Hypertension affects mainly the heart, brain, kidneys and aorta pathological consequences of hypertension are frequently observed in four tissues: Heart. With increasing pressure, the left ventricular myocardium hypertrophy. Since hypertension is often associated with a higher intensity of atherosclerosis, coronary flow may be insufficient and lead to heart disease. Left ventricular failure is a common consequence of hypertensive heart disease. Brain. Hypertensive patients are particularly prone to intracerebral hemorrhage due to rupture of intracerebral blood vessels.
Damage to small blood vessels in the cerebral hemispheres occurs microinfarctions as small areas of fluid-filled cerebral destruction (elagunas hipertensivasu). Kidney. The progressive ischemia arteriolosclerosis of the nephron, which eventually destroys the glomeruli, and atrophy of the tubular system. The disease progresses slowly, as the nephrons are damaged at a time. When the number of functional nephron ischemia is not high enough, the patient develops a slowly progressive chronic renal failure. If hypertension has produced significant ischemia of nephrons, is said to kidney has been a benign hypertensive nephrosclerosis. This is a common and important cause of chronic renal failure in middle and advanced age. Aorta.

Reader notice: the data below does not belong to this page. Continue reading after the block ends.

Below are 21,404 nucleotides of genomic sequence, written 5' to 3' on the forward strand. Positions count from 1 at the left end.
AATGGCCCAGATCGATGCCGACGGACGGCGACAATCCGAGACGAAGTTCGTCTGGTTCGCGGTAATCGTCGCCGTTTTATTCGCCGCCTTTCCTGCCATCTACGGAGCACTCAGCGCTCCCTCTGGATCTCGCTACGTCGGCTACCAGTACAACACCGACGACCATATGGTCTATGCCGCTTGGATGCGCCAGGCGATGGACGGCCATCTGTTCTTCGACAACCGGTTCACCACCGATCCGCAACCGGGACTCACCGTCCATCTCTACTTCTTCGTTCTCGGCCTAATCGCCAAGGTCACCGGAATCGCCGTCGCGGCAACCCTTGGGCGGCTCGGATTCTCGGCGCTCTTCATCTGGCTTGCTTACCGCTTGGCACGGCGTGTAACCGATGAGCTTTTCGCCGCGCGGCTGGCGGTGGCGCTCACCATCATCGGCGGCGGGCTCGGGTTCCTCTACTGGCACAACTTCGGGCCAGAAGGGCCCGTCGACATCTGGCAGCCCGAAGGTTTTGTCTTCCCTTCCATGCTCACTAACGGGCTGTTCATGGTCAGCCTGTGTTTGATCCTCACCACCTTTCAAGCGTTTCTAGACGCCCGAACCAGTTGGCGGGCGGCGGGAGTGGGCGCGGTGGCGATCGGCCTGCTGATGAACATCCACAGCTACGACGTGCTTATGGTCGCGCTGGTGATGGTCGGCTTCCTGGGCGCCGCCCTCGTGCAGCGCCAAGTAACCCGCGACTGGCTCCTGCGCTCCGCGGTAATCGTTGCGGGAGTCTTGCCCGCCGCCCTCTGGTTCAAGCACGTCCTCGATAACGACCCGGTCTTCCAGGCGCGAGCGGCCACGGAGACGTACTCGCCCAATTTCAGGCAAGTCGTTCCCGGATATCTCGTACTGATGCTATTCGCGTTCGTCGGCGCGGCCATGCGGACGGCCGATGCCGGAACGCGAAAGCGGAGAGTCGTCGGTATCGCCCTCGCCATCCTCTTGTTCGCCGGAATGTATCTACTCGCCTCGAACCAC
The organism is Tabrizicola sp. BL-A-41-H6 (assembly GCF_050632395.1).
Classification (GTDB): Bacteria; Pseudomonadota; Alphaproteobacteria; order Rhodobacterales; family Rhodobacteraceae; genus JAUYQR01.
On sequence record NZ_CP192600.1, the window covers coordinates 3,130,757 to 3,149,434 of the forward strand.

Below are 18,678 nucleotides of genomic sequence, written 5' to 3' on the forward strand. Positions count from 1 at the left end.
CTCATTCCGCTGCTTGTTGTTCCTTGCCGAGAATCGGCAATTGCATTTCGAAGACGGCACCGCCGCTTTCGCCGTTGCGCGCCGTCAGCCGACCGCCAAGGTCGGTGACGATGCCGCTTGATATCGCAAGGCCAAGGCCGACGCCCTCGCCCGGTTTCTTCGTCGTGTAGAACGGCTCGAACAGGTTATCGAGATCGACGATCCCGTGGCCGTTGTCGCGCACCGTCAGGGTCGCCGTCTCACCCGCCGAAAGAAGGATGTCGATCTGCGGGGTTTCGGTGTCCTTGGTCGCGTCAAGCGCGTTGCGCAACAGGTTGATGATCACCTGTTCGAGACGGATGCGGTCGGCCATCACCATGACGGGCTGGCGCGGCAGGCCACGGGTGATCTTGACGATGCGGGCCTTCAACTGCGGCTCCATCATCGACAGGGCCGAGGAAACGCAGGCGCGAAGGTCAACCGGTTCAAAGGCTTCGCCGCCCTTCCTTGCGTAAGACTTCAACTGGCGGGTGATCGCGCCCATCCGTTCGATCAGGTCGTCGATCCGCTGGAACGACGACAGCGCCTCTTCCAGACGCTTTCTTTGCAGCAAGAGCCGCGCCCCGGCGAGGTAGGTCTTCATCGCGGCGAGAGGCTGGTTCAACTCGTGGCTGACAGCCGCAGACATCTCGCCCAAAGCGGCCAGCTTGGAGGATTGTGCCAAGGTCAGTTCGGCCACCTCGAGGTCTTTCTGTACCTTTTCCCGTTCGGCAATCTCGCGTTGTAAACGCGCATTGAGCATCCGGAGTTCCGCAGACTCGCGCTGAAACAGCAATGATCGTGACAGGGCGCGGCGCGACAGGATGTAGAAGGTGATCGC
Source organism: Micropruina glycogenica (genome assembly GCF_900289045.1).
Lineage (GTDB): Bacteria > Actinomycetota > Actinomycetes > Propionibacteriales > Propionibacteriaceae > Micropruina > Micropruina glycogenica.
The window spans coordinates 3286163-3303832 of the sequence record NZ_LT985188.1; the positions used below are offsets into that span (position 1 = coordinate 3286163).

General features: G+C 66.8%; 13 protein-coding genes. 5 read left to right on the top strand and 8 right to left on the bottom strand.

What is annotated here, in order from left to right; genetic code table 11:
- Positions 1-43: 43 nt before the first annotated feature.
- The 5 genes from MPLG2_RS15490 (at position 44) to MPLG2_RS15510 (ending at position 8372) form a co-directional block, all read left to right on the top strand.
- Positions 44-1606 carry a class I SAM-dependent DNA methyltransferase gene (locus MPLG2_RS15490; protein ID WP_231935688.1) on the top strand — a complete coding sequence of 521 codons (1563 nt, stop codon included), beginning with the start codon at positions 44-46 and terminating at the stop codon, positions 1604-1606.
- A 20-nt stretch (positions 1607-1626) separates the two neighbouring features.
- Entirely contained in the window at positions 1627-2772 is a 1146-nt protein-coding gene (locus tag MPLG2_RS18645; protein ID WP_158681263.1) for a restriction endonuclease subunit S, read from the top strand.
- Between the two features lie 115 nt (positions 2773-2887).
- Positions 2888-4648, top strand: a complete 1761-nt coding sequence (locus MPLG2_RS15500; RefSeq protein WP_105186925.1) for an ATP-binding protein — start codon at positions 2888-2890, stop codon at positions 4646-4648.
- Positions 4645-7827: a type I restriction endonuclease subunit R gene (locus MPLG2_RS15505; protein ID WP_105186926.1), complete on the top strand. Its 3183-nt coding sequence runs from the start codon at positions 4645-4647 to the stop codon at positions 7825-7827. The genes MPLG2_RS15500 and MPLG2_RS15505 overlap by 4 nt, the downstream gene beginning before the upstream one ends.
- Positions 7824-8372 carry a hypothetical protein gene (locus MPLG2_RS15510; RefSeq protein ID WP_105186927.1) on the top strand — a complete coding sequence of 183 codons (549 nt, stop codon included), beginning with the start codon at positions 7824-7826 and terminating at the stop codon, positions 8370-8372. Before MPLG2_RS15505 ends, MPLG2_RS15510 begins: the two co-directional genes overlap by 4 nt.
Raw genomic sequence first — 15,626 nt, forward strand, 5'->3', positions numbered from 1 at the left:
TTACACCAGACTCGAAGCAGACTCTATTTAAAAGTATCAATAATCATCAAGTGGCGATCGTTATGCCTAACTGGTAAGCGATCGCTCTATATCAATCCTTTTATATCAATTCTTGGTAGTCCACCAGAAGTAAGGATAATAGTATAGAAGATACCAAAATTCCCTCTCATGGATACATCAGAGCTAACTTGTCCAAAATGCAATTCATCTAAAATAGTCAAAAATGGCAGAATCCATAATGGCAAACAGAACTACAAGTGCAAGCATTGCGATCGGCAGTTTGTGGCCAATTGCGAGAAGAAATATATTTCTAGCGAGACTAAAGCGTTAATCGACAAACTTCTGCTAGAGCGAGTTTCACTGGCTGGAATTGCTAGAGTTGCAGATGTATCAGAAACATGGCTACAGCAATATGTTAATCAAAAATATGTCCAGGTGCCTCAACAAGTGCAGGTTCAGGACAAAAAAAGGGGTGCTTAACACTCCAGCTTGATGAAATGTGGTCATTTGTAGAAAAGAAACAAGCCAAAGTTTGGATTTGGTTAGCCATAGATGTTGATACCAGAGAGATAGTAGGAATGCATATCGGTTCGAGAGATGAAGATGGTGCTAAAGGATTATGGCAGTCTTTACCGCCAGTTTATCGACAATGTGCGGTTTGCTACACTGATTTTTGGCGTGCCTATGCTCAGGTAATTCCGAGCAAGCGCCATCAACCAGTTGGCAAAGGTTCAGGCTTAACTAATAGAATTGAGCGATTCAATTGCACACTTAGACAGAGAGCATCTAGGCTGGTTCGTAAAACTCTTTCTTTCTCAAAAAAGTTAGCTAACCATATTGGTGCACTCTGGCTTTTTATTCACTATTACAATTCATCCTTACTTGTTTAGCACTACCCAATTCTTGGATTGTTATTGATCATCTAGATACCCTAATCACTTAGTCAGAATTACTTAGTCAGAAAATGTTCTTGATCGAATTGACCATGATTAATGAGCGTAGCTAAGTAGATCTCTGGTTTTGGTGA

Hypertension predisposes to the development of large abdominal aortic aneurysms and dissections of the mean. Secondary hypertension is less than 10 percent of cases in a minority of cases it is considered that there is any structural alteration responsible for the development of systemic hypertension. For example, renal artery stenosis (usually the root) by atherosclerosis can cause hypertension, with possible surgical treatment. Hypertension is associated with increased levels of renin and angiotensin II in the circulation from the ischemic kidney, and can be cured in early stages by removing the affected kidney. Hypertension is also a symptom of kidney disease as diffuse glomerulonephritis and pyelonephritis.